Original Source: https://www.sitepoint.com/master-api-workflow-postman/
Building good APIs is hard, and anyone who had the chance to do so can relate to this. A project can easily grow to become a mess. One can keep trying to adopt an approach to make it more enjoyable, like trying a documentation-first workflow, but something always feels clumsy.
I was trying out Postman lately, a tool we’ve briefly covered before, and I discovered that they’re doing a great job by providing an integrated environment for different components of an API, like authorization, testing, documentation, versioning, etc.
In this article, we’re going to walk through the different features that Postman provides and how we can organize them to make our API workflow less painful.
The first step to discovering Postman is making a simple API request and seeing the response.
From the screenshot above we can see that the view incorporates different elements. The top bar contains the request method (in this case GET), and right next to it we specify the endpoint to make the request to. If the request has some params we can specify them by clicking the Params button, which will open a table for entering them. When ready, we can click the send button to initiate the request.
The next section contains five tabs:
Authorization: Specifies how to authorize the request. Like Basic Auth, OAuth2, etc.
Headers: Any header that should be sent with the request. Like content-type, Authorization, etc.
Body: Request body for request types like Post, PUT, etc.
Pre-request Script: JS code to be executed before performing the request. (More about this later)
Tests: JS code to validate the response payload.
The bottom section contains all the details about the response (status, time and size). The four tabs are self explanatory, except for Tests which contains the tests result if we have any (more about this later).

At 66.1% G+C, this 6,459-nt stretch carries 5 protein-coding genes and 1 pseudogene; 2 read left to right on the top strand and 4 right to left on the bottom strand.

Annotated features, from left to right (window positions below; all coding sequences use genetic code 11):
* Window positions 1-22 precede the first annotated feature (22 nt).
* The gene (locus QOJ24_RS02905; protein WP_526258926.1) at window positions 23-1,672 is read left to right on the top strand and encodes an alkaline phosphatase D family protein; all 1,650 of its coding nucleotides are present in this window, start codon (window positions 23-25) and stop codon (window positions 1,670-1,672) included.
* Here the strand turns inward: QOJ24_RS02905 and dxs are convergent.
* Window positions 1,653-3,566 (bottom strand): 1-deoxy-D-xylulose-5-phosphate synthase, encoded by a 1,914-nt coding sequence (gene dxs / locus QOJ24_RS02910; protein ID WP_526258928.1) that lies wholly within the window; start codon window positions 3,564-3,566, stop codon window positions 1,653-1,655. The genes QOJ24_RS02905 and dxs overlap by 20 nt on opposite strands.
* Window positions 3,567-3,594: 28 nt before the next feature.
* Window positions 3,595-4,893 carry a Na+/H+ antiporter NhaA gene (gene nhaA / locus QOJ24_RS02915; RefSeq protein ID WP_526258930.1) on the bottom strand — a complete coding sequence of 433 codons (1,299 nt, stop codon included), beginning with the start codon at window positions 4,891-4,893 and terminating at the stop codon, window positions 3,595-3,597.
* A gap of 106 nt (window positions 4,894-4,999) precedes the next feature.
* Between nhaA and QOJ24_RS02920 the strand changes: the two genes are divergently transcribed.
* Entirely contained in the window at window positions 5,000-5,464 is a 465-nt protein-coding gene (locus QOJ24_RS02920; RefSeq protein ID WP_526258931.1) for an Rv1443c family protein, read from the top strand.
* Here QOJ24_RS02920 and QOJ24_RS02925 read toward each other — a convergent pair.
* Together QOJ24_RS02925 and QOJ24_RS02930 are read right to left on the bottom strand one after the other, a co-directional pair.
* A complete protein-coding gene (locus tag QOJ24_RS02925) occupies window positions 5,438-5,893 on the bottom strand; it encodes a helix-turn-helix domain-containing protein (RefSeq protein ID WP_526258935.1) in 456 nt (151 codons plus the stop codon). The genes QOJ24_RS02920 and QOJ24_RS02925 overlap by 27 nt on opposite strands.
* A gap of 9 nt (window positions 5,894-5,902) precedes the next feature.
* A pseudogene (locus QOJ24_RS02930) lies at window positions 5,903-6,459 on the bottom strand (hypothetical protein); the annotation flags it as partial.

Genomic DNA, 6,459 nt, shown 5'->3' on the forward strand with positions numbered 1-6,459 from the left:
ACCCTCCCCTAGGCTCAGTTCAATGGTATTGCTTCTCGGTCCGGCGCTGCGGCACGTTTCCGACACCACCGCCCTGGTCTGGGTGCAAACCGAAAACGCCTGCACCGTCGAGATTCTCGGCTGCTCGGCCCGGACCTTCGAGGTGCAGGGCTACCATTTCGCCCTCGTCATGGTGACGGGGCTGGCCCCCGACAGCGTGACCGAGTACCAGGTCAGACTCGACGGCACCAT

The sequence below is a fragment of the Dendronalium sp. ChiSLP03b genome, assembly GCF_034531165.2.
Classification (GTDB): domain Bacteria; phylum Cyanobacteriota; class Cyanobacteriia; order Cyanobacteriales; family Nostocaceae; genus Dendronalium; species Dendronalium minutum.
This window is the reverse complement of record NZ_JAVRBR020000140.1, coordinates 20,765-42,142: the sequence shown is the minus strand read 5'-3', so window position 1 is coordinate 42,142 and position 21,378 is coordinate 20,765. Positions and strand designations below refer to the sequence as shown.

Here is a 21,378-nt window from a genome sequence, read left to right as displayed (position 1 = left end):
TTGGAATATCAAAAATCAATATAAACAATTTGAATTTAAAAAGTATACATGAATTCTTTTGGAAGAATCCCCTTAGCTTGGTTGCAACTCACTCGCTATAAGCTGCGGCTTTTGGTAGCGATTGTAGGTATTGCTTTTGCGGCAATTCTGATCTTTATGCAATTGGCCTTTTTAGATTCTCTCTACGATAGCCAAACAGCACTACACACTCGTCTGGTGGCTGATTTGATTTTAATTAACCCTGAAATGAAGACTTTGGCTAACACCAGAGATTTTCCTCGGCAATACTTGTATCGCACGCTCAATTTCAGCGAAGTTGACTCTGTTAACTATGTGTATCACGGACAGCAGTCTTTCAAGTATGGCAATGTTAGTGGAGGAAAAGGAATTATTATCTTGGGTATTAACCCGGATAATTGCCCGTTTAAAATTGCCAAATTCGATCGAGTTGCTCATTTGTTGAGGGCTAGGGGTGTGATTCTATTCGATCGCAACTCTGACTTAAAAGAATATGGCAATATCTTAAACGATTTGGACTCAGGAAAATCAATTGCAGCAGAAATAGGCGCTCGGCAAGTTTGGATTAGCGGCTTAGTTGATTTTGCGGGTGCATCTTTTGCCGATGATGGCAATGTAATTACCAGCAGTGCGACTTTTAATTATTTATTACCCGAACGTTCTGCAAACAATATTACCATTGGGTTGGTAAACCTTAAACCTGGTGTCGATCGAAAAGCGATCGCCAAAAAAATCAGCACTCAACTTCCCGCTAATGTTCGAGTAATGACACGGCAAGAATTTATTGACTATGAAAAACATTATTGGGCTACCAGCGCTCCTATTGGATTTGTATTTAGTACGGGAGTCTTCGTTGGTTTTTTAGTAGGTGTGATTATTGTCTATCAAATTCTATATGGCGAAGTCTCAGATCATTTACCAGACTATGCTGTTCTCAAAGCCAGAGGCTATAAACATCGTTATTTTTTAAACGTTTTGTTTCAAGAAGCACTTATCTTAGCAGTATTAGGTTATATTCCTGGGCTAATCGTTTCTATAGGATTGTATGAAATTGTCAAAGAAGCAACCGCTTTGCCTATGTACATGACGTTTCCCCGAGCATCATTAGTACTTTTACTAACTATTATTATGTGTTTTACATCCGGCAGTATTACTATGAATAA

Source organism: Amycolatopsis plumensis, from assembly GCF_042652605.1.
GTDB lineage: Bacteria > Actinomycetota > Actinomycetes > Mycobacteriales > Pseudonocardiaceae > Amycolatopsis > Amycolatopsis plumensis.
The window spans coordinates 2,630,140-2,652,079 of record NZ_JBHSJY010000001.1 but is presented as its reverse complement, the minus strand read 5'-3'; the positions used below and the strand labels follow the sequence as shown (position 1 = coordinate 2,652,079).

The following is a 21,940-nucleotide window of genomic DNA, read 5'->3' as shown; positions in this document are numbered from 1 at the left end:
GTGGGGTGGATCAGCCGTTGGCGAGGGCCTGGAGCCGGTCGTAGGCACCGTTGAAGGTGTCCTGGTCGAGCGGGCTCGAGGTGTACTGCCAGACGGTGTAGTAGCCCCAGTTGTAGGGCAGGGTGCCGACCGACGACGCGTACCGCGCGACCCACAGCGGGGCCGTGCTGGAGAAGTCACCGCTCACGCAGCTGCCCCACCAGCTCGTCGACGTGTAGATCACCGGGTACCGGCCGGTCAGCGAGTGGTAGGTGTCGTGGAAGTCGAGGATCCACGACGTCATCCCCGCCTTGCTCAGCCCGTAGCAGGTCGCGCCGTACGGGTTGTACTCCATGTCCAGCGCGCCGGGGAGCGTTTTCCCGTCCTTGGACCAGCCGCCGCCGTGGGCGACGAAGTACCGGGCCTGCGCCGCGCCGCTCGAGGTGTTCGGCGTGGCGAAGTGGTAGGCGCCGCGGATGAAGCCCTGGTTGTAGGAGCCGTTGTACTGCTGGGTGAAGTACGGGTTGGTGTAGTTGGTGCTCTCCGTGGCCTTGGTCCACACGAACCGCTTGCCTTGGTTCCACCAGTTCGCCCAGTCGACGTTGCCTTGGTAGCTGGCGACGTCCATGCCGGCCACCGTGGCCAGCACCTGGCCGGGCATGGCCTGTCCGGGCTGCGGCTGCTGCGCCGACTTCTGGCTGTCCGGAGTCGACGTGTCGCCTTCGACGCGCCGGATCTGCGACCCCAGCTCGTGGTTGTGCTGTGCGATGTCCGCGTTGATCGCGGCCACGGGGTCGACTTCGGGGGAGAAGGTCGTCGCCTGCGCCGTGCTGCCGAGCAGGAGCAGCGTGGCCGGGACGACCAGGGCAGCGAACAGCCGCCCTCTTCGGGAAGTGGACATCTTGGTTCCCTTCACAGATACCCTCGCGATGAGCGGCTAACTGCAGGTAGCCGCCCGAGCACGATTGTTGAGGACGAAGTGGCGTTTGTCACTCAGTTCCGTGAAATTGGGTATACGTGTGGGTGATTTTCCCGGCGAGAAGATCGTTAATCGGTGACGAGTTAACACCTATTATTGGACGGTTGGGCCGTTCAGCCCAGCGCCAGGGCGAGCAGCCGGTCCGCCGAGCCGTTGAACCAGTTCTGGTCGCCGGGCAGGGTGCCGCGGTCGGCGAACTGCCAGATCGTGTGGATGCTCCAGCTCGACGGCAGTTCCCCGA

Postman supports all types of authorization, as we saw above. We’re going to focus on token authorization set via header. You can read more about authorization here.
The header format that Postman will use is:
Authorization: Bearer <TOKEN>
Now, we’ll go ahead and get a token we can use for our future requests. I’m testing on an in-development application of mine, but you can use any application you have lying around, or set one up quickly with Laravel as described here.
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At this point, we have a token to be used for querying data from the API as an authenticated user. However, copying and pasting the token for every request is tedious!
This nice feature alleviates the pain of copy/paste and groups our variables in one place. An environment is an execution context: we may have a local environment, testing, staging, etc.
Postman has different scopes for variables:
The global variables are available everywhere, separately from the selected environment. You can read more in the documentation.
We need at least three variables for now:
domain: current active subdomain company1, company2, etc.
url: our app URL.
token: Token for future authentication.
Now we can update our login endpoint to use our new environment, but first we need to select our environment from the top right selection box.
We can use our variables inside the URL, parameters, tests, etc. But how are we going to use our token now?
Well, we have two choices. The first is to copy the token and paste it as a value for the token variable (this is what we’re trying to avoid).
The second method is to set this via code executed after the request is done. This is where tests come into play, let’s find out what they are!
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